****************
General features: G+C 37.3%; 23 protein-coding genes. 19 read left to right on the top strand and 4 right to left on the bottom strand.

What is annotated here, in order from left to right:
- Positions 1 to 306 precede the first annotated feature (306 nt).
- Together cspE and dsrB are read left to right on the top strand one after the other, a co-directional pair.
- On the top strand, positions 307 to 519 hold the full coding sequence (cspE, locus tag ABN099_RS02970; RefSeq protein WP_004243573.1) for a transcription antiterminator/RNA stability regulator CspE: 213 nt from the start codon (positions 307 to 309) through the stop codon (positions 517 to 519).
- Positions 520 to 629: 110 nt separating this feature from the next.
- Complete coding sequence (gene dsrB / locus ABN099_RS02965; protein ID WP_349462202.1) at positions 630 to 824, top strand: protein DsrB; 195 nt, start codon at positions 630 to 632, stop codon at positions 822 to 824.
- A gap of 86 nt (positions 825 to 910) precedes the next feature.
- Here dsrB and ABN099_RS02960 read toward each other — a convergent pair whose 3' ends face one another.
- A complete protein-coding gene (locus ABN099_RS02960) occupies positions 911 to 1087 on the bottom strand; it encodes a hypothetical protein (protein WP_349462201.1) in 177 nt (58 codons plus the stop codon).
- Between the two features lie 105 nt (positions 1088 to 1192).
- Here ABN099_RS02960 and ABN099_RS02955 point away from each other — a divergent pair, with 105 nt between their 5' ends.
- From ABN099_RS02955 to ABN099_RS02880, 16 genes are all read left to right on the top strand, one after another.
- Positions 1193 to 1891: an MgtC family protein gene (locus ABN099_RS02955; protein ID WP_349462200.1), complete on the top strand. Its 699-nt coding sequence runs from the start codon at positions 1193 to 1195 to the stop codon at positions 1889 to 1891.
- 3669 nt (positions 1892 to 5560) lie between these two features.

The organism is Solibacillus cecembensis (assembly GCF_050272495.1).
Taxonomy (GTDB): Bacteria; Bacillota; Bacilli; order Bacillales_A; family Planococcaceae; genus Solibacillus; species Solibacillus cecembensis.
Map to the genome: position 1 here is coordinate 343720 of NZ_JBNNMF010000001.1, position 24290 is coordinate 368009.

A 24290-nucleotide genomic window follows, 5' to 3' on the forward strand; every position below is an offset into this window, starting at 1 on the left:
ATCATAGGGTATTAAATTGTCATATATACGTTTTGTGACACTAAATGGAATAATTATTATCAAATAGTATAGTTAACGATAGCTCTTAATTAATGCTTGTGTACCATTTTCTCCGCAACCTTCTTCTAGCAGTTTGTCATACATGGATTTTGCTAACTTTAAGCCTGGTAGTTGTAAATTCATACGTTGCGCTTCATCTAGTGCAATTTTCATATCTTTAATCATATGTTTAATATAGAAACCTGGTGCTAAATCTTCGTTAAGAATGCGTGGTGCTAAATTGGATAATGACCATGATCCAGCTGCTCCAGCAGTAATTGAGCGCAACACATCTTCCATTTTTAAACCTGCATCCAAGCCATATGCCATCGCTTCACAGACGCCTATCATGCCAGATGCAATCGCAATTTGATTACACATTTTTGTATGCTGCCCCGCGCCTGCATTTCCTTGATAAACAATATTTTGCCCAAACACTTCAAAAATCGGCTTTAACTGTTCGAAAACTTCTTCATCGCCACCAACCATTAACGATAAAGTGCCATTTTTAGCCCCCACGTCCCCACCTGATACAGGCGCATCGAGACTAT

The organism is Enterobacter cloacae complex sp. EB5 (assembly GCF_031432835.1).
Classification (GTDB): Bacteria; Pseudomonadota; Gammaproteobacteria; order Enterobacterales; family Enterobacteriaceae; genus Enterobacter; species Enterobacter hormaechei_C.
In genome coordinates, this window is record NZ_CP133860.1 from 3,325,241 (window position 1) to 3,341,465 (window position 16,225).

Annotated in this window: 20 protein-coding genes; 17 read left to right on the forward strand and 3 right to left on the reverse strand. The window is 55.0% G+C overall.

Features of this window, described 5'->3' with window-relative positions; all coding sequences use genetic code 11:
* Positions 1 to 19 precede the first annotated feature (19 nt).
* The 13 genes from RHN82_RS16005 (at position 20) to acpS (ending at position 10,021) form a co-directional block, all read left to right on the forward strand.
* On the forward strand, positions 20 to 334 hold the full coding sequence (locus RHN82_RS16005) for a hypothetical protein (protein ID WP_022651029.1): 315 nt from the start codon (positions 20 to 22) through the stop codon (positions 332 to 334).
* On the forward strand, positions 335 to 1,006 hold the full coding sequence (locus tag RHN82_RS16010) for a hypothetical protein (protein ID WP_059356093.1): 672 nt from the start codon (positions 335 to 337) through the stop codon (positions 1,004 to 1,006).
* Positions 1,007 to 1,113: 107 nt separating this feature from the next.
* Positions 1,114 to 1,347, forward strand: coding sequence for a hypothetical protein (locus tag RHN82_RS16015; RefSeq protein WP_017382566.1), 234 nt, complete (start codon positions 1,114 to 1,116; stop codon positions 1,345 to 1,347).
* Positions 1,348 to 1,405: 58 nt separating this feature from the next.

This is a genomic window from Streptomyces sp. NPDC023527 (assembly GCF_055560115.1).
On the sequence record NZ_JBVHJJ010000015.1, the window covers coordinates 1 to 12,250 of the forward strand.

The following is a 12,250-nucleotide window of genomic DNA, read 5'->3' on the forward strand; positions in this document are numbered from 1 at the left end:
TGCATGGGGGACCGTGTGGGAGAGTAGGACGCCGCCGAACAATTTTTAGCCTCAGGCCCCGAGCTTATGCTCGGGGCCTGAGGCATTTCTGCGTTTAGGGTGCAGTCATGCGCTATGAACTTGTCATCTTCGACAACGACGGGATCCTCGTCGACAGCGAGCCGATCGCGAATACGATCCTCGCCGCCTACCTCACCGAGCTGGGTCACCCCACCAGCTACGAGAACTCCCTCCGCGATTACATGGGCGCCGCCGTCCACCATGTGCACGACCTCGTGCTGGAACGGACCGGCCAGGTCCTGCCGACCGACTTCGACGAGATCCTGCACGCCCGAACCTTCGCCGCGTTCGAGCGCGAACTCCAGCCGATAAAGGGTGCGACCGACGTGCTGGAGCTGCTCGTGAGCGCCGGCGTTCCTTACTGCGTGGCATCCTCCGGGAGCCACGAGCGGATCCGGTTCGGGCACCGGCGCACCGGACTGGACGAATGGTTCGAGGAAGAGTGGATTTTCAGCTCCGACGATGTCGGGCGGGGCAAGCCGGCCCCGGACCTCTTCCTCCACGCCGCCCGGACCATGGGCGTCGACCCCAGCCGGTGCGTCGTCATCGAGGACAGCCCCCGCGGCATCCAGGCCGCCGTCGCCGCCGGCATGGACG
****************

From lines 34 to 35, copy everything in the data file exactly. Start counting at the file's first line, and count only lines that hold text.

On the sequence record NZ_JBVHJJ010000015.1, the window covers coordinates 1 to 12,250 of the forward strand.

The following is a 12,250-nucleotide window of genomic DNA, read 5'->3' on the forward strand; positions in this document are numbered from 1 at the left end: